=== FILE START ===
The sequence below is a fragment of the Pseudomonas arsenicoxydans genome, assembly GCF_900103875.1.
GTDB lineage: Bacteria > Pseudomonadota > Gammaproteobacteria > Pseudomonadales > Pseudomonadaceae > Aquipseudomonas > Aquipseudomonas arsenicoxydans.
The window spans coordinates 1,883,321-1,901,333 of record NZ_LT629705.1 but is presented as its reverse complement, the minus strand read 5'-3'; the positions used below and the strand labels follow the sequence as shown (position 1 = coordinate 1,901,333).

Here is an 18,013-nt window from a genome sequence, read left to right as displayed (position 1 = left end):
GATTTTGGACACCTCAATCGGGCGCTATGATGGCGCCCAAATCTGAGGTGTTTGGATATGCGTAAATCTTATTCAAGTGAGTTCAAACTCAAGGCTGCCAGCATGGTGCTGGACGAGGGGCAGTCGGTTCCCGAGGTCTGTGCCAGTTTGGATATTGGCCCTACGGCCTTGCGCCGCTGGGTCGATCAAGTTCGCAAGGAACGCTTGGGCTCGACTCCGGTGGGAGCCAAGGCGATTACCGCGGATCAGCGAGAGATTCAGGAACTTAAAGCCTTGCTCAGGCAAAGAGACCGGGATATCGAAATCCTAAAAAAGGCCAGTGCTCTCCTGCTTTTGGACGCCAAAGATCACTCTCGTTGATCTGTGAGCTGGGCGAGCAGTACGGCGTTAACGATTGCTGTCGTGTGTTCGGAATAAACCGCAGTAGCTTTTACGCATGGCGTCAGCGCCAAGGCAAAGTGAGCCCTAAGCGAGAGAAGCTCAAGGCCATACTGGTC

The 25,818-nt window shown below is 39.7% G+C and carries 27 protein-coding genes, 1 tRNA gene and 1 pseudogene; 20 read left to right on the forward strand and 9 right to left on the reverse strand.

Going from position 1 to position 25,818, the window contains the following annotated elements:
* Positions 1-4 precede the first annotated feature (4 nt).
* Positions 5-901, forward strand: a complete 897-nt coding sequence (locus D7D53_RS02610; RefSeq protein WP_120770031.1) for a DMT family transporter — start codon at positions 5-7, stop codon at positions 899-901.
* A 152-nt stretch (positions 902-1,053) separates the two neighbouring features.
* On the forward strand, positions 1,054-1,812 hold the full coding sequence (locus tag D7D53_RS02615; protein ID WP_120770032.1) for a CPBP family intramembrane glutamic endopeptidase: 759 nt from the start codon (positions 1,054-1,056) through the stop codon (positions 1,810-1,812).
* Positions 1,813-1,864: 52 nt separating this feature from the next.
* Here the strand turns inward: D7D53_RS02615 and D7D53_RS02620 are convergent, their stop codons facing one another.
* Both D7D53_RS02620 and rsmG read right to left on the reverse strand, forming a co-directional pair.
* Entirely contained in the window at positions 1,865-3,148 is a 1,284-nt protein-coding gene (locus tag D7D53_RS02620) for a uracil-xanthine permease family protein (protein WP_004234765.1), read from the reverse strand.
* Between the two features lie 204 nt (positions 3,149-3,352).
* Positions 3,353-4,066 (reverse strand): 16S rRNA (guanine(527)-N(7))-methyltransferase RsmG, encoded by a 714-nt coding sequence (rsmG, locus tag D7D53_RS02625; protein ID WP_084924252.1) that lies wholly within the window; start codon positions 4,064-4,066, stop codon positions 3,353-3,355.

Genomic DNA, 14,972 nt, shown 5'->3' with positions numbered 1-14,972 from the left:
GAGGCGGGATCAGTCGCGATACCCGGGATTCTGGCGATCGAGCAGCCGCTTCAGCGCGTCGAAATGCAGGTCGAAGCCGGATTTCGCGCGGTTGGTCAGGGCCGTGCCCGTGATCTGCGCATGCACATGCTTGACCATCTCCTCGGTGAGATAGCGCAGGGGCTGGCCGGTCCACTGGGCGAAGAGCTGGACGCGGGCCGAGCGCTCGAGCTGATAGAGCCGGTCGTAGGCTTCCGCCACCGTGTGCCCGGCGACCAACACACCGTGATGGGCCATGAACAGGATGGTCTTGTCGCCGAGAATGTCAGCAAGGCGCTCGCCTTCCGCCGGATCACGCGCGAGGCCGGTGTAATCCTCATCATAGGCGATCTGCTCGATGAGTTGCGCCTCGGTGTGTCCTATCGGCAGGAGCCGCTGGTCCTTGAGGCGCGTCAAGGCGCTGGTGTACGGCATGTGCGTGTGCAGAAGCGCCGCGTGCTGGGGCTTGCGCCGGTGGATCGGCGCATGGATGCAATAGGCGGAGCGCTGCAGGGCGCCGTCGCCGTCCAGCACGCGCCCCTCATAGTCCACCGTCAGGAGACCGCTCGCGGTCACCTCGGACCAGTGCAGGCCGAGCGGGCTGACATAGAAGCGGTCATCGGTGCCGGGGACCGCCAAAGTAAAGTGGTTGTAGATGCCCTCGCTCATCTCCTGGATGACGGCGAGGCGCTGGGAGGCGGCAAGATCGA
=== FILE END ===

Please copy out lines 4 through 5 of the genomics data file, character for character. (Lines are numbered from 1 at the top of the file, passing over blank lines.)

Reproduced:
Here is an 18,013-nt window from a genome sequence, read left to right as displayed (position 1 = left end):
GATTTTGGACACCTCAATCGGGCGCTATGATGGCGCCCAAATCTGAGGTGTTTGGATATGCGTAAATCTTATTCAAGTGAGTTCAAACTCAAGGCTGCCAGCATGGTGCTGGACGAGGGGCAGTCGGTTCCCGAGGTCTGTGCCAGTTTGGATATTGGCCCTACGGCCTTGCGCCGCTGGGTCGATCAAGTTCGCAAGGAACGCTTGGGCTCGACTCCGGTGGGAGCCAAGGCGATTACCGCGGATCAGCGAGAGATTCAGGAACTTAAAGCCTTGCTCAGGCAAAGAGACCGGGATATCGAAATCCTAAAAAAGGCCAGTGCTCTCCTGCTTTTGGACGCCAAAGATCACTCTCGTTGATCTGTGAGCTGGGCGAGCAGTACGGCGTTAACGATTGCTGTCGTGTGTTCGGAATAAACCGCAGTAGCTTTTACGCATGGCGTCAGCGCCAAGGCAAAGTGAGCCCTAAGCGAGAGAAGCTCAAGGCCATACTGGTC